Lindsay Weisner believes that there is no secret method to achieving happiness.
“We’re so often stimulated by instant gratification with devices like our smart phones,” she said, adding that happiness is not a link you access with a single click. Sometimes, she added, it takes pursuing a personal project, striving toward a goal or trying a new activity.
She, Sandro Castrovilla and 24 experts of psychology navigate what it means to lead a fulfilling life in their upcoming self-help book Ten Steps To Finding Happy.
Weisner, 42, lives and works in Hewlett as a psychologist specializing in adolescent mental illness. She earned her Bachelors’ degrees in psychology and English from Georgetown University in 1999. On graduating, she worked at U.S. News and World Report, where she was responsible for delivering faxes to reporters. Weisner recalled being miserable in her role and realized that it was not the path she wanted to take.
She said that she took a leap of faith by pursuing a fellowship with the National Institute of Health, which inspired her to go to graduate school. She earned her doctorate in 2005 from Long Island University Post before furthering her education at the American Institute of Psychoanalysis.
Weisner said that she hadn’t planned to go to grad school just as she hadn’t planned to work with children or teenagers. What led her to pursue her current role was a growing concern about the mental health of high school students amid a spike in suicides among teenagers.
“I was angry with the way it was handled,” she said, referring to what she saw as a lack of resources for students expressing suicidal thoughts.
“We’re all close-knit communities on the south shore, so it definitely affected me and my town,” she said, adding that it has prompted her to have conversations about suicide with her children.
Weisner lives with her husband Scott and her children Hunter, 11, and daughter Elexis, 9. She said that she usually approaches serious topics by following her children’s leads, but this time she wanted to bring the topic up before they heard of it anywhere else.
Weisner and her children were at Adventure Land and she recalled using the log flume as a metaphor for the unexpected ups and downs in life. “The whole reason for the log flume is for the drop, but when you’re going up its scary and you forget that in a couple of minutes you’re gonna reach the good part,” she said.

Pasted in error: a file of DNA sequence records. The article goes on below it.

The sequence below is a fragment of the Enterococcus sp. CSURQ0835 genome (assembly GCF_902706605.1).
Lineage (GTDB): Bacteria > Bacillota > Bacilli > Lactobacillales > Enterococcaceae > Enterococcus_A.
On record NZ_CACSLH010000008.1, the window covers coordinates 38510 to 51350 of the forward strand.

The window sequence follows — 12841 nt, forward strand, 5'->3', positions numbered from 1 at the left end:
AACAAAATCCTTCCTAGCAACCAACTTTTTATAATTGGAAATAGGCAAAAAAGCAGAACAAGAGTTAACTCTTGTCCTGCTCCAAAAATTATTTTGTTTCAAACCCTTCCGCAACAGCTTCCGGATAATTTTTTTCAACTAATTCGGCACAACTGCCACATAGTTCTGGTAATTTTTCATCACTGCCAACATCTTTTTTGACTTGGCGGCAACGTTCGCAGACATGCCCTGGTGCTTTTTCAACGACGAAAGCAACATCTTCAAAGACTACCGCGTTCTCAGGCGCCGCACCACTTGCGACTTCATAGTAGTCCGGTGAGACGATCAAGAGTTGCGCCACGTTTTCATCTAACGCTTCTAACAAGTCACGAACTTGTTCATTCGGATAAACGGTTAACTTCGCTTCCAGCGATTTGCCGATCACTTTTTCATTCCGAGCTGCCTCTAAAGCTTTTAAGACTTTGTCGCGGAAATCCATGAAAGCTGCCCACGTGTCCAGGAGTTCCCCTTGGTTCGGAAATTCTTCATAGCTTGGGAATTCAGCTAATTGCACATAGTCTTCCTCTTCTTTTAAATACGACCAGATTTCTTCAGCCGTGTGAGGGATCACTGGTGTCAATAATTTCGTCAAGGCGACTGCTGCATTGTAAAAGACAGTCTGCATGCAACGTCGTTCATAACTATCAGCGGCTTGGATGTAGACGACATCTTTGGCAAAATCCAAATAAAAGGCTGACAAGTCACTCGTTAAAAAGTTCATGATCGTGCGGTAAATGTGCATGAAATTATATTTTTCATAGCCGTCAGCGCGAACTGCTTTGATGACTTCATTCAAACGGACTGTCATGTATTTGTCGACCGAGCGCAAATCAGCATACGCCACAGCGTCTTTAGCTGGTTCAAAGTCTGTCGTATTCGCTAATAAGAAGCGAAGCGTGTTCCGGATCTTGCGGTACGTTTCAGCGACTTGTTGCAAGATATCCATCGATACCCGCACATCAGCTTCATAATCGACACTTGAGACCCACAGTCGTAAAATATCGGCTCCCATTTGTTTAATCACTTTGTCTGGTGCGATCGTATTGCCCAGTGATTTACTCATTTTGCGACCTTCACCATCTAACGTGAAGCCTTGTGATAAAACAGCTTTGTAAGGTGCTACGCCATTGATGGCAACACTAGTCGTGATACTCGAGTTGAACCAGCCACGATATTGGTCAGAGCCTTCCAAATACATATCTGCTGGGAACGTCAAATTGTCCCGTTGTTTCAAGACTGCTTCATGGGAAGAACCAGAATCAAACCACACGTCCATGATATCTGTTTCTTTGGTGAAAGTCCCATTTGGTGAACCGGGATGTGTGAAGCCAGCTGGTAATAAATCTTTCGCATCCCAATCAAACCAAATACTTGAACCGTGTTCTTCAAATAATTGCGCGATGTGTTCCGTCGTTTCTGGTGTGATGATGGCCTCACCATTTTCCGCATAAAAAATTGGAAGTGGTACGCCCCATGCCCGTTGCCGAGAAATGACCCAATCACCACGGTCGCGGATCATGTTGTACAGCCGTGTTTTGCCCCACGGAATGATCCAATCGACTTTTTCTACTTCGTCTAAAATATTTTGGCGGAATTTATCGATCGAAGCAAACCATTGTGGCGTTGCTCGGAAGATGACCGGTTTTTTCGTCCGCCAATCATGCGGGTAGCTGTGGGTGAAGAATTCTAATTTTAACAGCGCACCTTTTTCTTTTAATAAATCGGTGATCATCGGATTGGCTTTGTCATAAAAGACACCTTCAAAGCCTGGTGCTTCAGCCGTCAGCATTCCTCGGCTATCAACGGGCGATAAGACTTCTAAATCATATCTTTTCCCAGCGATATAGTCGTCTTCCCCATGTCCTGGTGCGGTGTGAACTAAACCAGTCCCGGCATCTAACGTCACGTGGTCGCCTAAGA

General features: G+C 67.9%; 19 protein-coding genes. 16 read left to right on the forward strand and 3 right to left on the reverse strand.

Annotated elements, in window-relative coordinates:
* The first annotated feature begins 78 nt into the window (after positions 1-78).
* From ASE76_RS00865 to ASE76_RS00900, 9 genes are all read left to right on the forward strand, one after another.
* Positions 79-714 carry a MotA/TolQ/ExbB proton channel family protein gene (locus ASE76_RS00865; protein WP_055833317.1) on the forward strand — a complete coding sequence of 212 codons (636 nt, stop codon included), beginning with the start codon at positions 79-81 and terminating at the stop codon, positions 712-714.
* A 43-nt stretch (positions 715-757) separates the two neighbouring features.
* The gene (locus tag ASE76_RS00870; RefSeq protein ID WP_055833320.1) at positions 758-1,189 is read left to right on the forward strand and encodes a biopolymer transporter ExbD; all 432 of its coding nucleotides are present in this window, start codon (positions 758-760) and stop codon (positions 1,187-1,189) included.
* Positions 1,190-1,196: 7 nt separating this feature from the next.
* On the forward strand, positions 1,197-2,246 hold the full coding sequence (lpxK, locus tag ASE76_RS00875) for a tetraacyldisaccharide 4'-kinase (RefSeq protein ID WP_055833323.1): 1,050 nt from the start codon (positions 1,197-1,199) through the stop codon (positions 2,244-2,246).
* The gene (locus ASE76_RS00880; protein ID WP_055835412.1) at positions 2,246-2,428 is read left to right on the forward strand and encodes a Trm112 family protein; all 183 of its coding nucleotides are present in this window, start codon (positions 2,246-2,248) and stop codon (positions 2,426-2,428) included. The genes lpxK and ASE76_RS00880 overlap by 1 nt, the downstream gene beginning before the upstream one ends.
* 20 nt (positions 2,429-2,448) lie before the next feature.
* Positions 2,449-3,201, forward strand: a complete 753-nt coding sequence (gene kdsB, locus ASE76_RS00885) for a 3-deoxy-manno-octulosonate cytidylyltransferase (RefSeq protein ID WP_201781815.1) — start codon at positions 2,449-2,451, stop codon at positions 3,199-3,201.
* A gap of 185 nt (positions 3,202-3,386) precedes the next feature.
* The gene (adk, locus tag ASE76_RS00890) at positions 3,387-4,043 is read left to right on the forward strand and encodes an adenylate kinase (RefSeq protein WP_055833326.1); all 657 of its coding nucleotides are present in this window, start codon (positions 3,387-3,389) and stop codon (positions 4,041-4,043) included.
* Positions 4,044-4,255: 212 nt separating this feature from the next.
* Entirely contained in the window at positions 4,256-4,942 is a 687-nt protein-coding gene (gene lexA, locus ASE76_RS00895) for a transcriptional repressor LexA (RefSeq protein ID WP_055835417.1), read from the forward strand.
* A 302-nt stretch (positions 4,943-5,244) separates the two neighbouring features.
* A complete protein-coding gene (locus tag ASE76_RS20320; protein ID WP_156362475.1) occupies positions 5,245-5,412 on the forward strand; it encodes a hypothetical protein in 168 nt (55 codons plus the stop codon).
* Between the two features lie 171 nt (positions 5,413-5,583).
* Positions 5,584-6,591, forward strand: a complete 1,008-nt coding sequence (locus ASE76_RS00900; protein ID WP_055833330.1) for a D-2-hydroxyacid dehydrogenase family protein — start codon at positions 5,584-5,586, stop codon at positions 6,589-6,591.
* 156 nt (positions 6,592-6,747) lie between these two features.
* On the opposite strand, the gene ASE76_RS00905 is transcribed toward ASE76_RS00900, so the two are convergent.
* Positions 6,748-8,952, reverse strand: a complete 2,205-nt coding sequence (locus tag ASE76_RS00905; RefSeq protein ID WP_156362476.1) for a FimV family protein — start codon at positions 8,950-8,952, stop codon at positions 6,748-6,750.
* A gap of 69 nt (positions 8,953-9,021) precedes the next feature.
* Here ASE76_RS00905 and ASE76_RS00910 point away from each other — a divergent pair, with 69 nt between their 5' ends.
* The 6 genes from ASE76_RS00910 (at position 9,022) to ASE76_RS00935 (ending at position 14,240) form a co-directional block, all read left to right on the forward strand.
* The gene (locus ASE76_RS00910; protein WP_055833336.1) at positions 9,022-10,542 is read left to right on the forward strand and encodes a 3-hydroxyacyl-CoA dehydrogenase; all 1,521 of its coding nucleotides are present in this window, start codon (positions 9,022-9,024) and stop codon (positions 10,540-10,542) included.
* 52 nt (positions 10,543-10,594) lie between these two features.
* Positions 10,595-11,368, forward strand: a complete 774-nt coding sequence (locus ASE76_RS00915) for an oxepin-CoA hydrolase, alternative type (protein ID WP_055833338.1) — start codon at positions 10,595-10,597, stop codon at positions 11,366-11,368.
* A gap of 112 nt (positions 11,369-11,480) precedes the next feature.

She also hopes that adults change their conversations too. Often, she said, adults try to figure out reasons that someone dies by suicide, or faces addiction or mental illness. This is usually a coping mechanism to distance ourselves from the tragedy and feel comfortable about our lives.
“We look for a way to say ‘this wouldn’t happen to my child,’ ” she said. “But I like to tell adults that with depression there isn’t also a reason. It’s usually a disproportionate reaction to an external circumstance.”
She and her co-writer Selene Castrovilla, of Island Park, began writing their book two years ago after meeting through Twitter and sharing a goal of helping others struggling with mental health. Castrovilla had already created a list of ten steps to find happiness and was looking for someone to expand on her claims and back them up with science.
This is where Weisner came into play. She began working on the book and recruited 24 expert writers in different fields of psychology to add further support and information.
In planning the book launch, Weisner reached out to other authors and celebrities to promote the event and cause. All who attend will receive a raffle ticket for some of the following prizes.
Jerry Spinelli, author of Stargirl, and his wife Eileen Spinelli, author of When You Are Happy, donated autographed books. Joseph Ballarini, screenwriter and author of A Babysitter's Guide to Monster Hunting and Atlantis 7, also donated autographed books and merchandise. And Sarah Weeks, author of So B. It and Firoozeh Dumas, is another name among many who have supported the launch.
“I’ve gotten so much support,” Weisner said. “People have really stepped up to try and help out.”
Outside of her book, Weisner approaches similar topics on a regular basis through the Neurotic Nourishment Podcast. She began the podcast “rather impulsively,” she said, to bring to light otherwise stigmatized subjects. “We are now talking about things that I didn’t even imagine existed when I was in my twenties,” she said.
Ten Steps To Finding Happy will be released on March 20, which is also the United Nations International Day of Happiness. Weisner and Castrovilla will be launching the book with a discussion and signing at the Cradle of Aviation Museum in Garden City on March 18, from 7 p.m. to 9 p.m.
“My goal is for everyone to leave this book launch happier or with something new in their life,” Weisner said.